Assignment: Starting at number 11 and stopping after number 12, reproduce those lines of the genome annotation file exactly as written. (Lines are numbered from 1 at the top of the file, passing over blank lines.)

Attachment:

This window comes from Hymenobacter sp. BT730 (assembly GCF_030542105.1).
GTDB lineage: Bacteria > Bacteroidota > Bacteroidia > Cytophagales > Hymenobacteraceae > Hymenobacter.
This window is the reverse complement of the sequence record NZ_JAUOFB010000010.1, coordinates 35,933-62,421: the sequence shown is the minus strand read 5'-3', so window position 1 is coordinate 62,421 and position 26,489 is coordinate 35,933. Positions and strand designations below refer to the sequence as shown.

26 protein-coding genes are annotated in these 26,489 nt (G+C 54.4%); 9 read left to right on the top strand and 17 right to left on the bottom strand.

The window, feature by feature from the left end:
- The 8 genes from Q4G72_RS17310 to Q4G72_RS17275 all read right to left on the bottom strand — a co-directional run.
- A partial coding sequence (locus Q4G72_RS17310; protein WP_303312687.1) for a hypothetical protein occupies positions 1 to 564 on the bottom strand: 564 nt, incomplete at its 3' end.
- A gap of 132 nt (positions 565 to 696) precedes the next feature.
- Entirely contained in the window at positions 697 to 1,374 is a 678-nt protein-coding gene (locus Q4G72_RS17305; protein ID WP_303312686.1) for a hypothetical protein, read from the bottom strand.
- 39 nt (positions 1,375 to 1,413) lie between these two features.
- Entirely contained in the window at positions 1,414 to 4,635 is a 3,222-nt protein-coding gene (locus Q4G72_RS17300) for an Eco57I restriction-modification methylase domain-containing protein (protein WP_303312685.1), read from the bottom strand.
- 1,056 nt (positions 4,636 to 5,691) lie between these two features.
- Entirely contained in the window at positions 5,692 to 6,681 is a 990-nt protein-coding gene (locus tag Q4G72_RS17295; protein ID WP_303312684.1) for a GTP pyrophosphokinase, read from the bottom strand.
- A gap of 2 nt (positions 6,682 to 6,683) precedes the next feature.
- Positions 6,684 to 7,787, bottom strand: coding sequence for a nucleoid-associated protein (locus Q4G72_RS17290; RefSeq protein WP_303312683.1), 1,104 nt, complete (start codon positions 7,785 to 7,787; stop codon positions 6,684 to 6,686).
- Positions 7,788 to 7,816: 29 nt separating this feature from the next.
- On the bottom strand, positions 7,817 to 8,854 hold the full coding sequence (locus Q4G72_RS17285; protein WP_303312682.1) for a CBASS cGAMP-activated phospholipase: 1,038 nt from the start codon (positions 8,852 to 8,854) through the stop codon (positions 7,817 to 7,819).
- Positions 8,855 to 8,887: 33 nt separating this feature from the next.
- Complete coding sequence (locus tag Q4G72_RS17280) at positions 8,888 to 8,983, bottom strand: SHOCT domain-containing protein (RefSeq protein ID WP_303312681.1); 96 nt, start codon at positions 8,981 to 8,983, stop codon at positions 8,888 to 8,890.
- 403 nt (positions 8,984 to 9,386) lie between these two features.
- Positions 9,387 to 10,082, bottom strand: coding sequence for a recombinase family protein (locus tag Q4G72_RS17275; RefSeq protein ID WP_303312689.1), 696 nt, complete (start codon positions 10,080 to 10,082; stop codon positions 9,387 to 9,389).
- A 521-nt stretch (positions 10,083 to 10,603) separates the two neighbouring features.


- Entirely contained in the window at positions 1,414 to 4,635 is a 3,222-nt protein-coding gene (locus Q4G72_RS17300) for an Eco57I restriction-modification methylase domain-containing protein (protein WP_303312685.1), read from the bottom strand.
- 1,056 nt (positions 4,636 to 5,691) lie between these two features.